If you’ve ever played a roleplaying game – be it video or tabletop – you’ll likely have encountered that one dwarven player or character who is totally disinterested in everything the fantasy world has to offer except honing their trade, and improving their craft so that they can make better gear, resulting in feeling both tougher and richer than the other players.
If you are that player, then congratulations! You’ve just stumbled upon the tabletop game that allows you to live out that fantasy to its fullest potential!
The second, far more ambitious entry from Australian indie developers Table Tyrant, Smiths of Winterforge, is a 2-5 player resource management game that sees players take on the role of one of the legendary smithing guilds of Winterforge. The time has come for the guilds to compete for the Royal Centenary Contract, an agreement of unrivaled value, which guarantees work from the royal family for the next one hundred years. Throughout the game, the guilds compete by completing contracts and improving their skills to increase their Reputation. Whichever guild possesses the highest Reputation score by the end of the game wins.
Thanks to its uncommonly clear, well laid-out rules Smiths of Winterforge is a layered, strategic game that can be taught in just a few minutes. I tend to find that the length of a tabletop game will mirror how long it takes to explain the games rules. A sixty to ninety minute game, such as Catan or Stone Age, will likely take upwards of ten minutes to explain to new players, while a 15 minute game, such Love Letter or Sushi Go, will only take a few minutes. Smiths of Winterforge is a rare example of a game that can easily last over an hour, but takes only 2-3 minutes to explain to a new player – a feature which serves as testament to the high level of quality and refinement this preview is graced with.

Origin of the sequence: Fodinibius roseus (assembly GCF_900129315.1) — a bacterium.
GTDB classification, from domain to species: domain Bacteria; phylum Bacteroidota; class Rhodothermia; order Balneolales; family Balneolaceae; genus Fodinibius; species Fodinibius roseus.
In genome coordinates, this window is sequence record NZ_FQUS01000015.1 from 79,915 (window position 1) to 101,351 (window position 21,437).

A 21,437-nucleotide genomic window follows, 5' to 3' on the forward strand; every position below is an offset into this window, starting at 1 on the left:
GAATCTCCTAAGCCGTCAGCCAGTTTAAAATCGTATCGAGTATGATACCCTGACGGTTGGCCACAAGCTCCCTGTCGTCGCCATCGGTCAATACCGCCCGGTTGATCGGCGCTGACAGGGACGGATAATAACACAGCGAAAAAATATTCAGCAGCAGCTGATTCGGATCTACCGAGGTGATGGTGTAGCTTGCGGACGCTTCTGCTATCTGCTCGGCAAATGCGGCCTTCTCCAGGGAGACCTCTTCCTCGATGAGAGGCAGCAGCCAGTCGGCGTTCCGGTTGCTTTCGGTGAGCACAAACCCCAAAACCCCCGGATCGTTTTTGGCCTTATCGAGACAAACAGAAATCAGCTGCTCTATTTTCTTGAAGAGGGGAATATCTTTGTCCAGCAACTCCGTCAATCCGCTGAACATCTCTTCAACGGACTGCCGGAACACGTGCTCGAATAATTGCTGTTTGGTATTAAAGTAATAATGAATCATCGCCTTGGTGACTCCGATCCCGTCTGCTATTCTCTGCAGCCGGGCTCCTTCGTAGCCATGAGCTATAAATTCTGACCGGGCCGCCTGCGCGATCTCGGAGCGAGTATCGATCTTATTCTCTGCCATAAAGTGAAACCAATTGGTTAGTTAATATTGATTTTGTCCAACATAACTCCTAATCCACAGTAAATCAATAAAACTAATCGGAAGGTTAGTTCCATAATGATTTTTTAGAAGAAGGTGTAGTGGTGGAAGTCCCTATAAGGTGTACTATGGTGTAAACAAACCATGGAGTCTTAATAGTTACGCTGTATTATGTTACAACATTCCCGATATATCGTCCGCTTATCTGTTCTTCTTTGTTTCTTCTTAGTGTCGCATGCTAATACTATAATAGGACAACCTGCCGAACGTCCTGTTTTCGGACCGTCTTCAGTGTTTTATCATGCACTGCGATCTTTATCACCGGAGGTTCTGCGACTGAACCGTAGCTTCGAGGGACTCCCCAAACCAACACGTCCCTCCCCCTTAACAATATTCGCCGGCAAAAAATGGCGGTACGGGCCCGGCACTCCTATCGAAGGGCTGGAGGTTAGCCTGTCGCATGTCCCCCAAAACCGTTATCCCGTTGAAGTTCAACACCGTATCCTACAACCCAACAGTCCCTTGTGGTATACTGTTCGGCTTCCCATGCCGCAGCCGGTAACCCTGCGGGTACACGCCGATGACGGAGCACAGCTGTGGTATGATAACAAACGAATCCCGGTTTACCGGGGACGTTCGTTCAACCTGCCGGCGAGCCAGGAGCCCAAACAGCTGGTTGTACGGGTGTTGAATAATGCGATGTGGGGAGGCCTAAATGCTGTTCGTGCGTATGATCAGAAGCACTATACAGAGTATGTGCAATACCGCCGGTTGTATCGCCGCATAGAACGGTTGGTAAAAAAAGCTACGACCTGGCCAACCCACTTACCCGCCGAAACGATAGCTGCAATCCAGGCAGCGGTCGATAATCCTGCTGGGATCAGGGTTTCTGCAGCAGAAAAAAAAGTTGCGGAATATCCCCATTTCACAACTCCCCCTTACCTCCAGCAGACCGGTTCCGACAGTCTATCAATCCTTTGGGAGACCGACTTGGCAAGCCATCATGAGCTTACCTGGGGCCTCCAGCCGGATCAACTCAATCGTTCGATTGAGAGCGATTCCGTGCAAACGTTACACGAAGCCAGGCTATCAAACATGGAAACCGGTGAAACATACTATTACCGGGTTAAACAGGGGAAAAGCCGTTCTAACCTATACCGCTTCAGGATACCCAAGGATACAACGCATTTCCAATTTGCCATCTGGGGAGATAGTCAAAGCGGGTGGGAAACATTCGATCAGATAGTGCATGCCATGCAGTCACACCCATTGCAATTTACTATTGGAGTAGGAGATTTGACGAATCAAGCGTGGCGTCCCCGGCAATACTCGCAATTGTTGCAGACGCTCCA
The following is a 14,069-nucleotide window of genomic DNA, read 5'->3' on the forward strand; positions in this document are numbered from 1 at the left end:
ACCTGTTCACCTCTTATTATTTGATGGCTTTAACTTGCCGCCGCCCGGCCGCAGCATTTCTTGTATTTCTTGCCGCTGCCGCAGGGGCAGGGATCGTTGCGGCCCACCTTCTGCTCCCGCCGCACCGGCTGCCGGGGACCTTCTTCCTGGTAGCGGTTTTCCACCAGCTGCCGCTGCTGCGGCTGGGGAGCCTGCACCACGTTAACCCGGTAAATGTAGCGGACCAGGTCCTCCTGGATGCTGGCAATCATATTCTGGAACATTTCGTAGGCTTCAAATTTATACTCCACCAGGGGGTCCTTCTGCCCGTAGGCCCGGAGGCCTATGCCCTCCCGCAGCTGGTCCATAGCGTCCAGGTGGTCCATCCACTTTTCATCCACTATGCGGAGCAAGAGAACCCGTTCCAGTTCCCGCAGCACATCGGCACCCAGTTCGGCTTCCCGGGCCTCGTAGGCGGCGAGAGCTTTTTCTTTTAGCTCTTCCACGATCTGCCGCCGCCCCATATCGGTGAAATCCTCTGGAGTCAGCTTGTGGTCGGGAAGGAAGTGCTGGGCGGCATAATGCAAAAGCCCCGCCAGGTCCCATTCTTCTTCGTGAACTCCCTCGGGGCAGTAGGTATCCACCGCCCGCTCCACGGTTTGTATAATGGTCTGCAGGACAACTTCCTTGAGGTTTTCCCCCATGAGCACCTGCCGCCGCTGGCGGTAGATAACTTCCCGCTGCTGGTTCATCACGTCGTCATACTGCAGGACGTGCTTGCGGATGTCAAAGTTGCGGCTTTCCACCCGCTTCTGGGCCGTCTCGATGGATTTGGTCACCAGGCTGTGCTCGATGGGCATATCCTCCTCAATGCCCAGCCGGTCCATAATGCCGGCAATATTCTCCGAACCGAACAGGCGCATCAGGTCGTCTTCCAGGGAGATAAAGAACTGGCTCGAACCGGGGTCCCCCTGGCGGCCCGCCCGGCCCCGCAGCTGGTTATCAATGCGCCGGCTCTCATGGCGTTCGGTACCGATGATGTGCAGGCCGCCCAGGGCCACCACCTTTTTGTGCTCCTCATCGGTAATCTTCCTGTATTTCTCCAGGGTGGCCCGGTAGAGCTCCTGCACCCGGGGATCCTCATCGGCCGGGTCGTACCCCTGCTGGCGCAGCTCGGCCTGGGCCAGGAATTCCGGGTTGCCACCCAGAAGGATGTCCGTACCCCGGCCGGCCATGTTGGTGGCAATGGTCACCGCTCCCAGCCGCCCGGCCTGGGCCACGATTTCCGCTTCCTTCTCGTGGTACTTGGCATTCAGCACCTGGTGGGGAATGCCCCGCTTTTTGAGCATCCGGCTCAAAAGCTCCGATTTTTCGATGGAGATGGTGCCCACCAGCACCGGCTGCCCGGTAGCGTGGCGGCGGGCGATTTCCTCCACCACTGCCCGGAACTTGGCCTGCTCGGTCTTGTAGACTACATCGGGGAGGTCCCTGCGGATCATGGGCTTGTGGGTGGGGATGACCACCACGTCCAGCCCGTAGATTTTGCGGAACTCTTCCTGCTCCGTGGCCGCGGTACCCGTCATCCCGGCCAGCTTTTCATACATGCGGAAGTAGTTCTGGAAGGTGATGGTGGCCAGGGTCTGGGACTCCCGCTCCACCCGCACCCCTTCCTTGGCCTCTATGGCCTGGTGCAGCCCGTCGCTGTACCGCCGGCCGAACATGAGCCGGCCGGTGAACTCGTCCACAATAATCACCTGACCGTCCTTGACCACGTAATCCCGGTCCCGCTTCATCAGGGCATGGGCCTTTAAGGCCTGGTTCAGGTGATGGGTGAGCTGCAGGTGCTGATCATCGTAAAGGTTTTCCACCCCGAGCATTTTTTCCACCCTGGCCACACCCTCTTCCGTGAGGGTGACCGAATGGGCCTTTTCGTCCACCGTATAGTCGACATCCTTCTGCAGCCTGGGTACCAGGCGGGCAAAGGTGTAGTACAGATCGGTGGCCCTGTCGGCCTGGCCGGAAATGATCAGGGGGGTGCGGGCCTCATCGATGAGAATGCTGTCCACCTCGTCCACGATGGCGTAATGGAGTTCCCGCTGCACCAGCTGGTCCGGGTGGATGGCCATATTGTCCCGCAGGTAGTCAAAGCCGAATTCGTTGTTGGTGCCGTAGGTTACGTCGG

Speaking of quality and refinement, I can’t even begin to describe the gameplay without first taking a moment to rave about the art. Let me just say again: this game is a preview. And yet it is easily as beautiful – if not more beautiful! – than commercial releases I’ve bought in the past. Perhaps my favourite aspect of Smiths of Winterforge’s visuals is the guild boards. The character portraits, colour theming and practical layout make them a pleasure to use during play – not to mention my delight in the fact that half the dwarven guild representatives shown on the guild boards are female! The high level of quality communicated by the guild boards is echoed in each game component – from the many decks of cards, to the tokens, to the box and central board; every part of this game is gorgeous.
Gameplay contains a satisfying level of strategy, with each turn containing plenty of meaningful decisions. The player’s main goal is to earn the most Reputation. The primary way to gain Reputation is through completing contracts. Each player begins the game with 3 coins, one ordinary contract, and one royal contract – the royal contract being far more difficult to complete.
During a turn, players can choose 3 actions, with repetitive actions allowed. Certain actions can only be performed while in a certain precinct (the precincts being Guildhall, Forge, Tavern, Market and Bank). The actions are as follows:
- Move between precincts
- Take up to 2 new contracts (Guildhall)
- Request funds (Guildhall)
- Initiate trade with another player (Market)
- Take loan (Bank)
- Pay back loan (Bank)
- Purchase up to 2 components (Market)
- Forge a contract (Forge)
- Train (Forge)
- Hire crew (Tavern)
Although this may seem like an intimidating array of choices to begin with, actions are swift and logical, and turns tend to move quickly. In order to complete a contract, players first need to purchase the necessary components. As players begin with only 3 coins each, taking out a loan at the beginning of the game is often a useful starting move. Once the correct combination of components has been secured, the player must move to the Forge in order to attempt to forge the contract. Each component committed towards forging a contract contains a dice value in the bottom right-hand corner, with more expensive components contributing larger dice to the pool.